2005 Pinot Grigio, McManis Family Vineyard $10
Lemon-tinged ripe banana notes. Extroverted character with a “wall” of smells that persistently close in. Nice, tingly fruit and good body with a slightly dull finish. Not Italian in style, but who cares? 86
2005 Sauvignon Blanc, Kumala, Western Cape $9
Enticing freshness that’s as bracing as sea air and penetrates the sinuses. Richly textured with staying power. Long, clean aftertaste. Different and impressively styled with a dry finish. 87
2005 Sauvignon Blanc, Kendall-Jackson, California $11
Overt, powerful lemon freshness dripping over mineral beds. Well balanced, lengthy flavors with good, grassy perkiness. Invigorating mouth feel and finish. A nice K.J. success. 87
2004 Fume Blanc, Chateau St. Jean, Sonoma County $13
Round, creamy, melony nose with spicy oak and marshmallow-like bouquet. An initial full mouth texture with a quick shot of cleansing acidity that swiftly follows. Unctuous yet delectably dry. 87
2004 Riesling, Mirassou, Monterey County $10
Openly knit and warm, yet minerally and floral with a telltale hint of gasoline. Good riesling usually has this odd component. Takes you by the shoulder like a big brother. Some residual sugar and softly flavored, yet a very well balanced success. Works well with Vietnamese foods. 87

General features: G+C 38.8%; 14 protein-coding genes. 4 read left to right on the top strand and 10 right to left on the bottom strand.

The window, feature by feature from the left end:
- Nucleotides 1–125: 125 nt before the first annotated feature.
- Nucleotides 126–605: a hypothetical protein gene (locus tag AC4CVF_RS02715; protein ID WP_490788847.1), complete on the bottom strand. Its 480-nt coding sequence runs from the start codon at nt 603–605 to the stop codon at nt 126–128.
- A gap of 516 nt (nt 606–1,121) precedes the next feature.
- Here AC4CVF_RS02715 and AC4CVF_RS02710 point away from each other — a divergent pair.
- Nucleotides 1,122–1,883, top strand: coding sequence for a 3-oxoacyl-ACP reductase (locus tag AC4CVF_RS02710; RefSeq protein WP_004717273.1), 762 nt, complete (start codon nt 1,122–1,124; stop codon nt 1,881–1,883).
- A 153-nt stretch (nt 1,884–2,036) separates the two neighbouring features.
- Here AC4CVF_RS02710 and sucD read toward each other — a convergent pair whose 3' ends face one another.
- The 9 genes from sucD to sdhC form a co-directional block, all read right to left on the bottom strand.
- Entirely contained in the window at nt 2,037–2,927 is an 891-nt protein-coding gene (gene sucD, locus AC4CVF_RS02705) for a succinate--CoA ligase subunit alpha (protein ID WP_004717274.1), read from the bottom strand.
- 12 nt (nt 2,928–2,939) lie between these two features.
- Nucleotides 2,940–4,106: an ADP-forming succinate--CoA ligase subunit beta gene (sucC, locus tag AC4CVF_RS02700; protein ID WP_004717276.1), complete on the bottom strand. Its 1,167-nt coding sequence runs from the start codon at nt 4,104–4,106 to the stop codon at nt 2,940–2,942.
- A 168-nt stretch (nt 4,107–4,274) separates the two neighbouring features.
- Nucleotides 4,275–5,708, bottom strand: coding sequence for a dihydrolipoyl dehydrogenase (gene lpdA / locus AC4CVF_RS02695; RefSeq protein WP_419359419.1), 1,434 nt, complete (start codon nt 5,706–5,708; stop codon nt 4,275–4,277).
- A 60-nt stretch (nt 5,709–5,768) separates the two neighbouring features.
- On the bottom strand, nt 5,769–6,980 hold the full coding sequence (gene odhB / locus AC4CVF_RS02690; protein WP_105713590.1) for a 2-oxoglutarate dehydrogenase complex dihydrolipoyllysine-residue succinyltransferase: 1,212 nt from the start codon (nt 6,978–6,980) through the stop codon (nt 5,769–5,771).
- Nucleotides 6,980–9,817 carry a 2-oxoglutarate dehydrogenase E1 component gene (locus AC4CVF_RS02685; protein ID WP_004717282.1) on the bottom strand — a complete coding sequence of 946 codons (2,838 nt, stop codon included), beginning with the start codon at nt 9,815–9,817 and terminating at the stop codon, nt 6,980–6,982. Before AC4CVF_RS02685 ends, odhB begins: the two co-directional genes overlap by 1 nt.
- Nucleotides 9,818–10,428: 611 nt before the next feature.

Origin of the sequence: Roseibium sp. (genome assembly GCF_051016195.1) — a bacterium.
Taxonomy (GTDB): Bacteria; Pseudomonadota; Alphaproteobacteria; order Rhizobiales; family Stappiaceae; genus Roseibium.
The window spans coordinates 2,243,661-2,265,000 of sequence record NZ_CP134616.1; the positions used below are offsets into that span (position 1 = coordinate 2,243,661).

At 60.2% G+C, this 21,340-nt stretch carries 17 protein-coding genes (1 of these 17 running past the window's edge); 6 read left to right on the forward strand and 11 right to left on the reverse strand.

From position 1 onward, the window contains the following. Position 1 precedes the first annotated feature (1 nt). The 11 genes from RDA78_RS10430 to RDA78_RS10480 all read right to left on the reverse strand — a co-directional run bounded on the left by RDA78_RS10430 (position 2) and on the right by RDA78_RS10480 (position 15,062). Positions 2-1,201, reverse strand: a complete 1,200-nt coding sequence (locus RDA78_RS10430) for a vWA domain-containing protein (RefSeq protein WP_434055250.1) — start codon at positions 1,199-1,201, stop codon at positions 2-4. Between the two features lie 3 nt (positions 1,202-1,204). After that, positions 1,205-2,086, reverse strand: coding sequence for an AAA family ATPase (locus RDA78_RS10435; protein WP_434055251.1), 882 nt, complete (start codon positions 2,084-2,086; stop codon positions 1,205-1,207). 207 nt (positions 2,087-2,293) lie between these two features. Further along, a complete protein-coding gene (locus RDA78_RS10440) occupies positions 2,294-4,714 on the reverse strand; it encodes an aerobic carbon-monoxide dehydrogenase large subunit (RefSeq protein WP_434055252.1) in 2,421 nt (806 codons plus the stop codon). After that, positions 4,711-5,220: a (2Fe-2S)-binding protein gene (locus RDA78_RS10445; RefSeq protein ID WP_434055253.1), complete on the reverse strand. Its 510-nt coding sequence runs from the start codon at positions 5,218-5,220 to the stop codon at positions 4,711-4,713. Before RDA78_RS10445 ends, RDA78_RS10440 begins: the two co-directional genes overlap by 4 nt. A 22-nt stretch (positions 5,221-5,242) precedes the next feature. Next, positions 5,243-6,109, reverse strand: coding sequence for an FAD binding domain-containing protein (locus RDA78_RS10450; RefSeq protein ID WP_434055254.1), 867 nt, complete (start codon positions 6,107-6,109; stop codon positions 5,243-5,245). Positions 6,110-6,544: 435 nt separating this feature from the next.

2004 Fume Blanc, Chateau St. Jean, La Petite Etoile $20
From the Russian River Valley, a generous Californian mélange of vine-ripened fruit and melted oak. An almost berryish nose, smelling more like a fine rose. A silky, tender lingering mouth feel, plus a clean finish. Creamy, old school styling unafraid to feature “unfashionable” oak. 88
2004 Wehlener Sonnenuhr Riesling-Kabinett, Dr. H. Thanisch $19
Like a line drive with a super clean, piercing nose of a thousand flowering garden scents. Unmistakably Germanic styling. Pure refreshment–light, lithe, caressing the palate with polished fruit and a seamless finish. 90
A visit to VIVACE, a 6-week-old restaurant in the North Hills section of Raleigh, was a vigorous but mixed experience. The appetizer mussels were overdone and the risotto undercooked, but divine osso buco and a creative dessert list helped. (The “Piccola Borsa“–a gianduja-filled pastry surrounded by fresh berries–was exquisite.) The wine list is short but well selected. The atmosphere is rollicking and bistro-like. The service is more than admirable; when my wife ordered Earl Grey tea, our waiter went running out to a local grocery store to get a similar version to that which Vivace had run out of. The large outdoor cafe area is reminiscent of Paris, tucked into a neat corner with apartments located above and throughout the complex. This is already a heady, vivacious destination; I hope the cuisine catches up before long.
Beginning this week, look for Arturo’s Indy Wine Pick shelf talkers at your favorite local wine retailers.
Arturo’s column appears the second Wednesday of the month. He can be reached at firstname.lastname@example.org.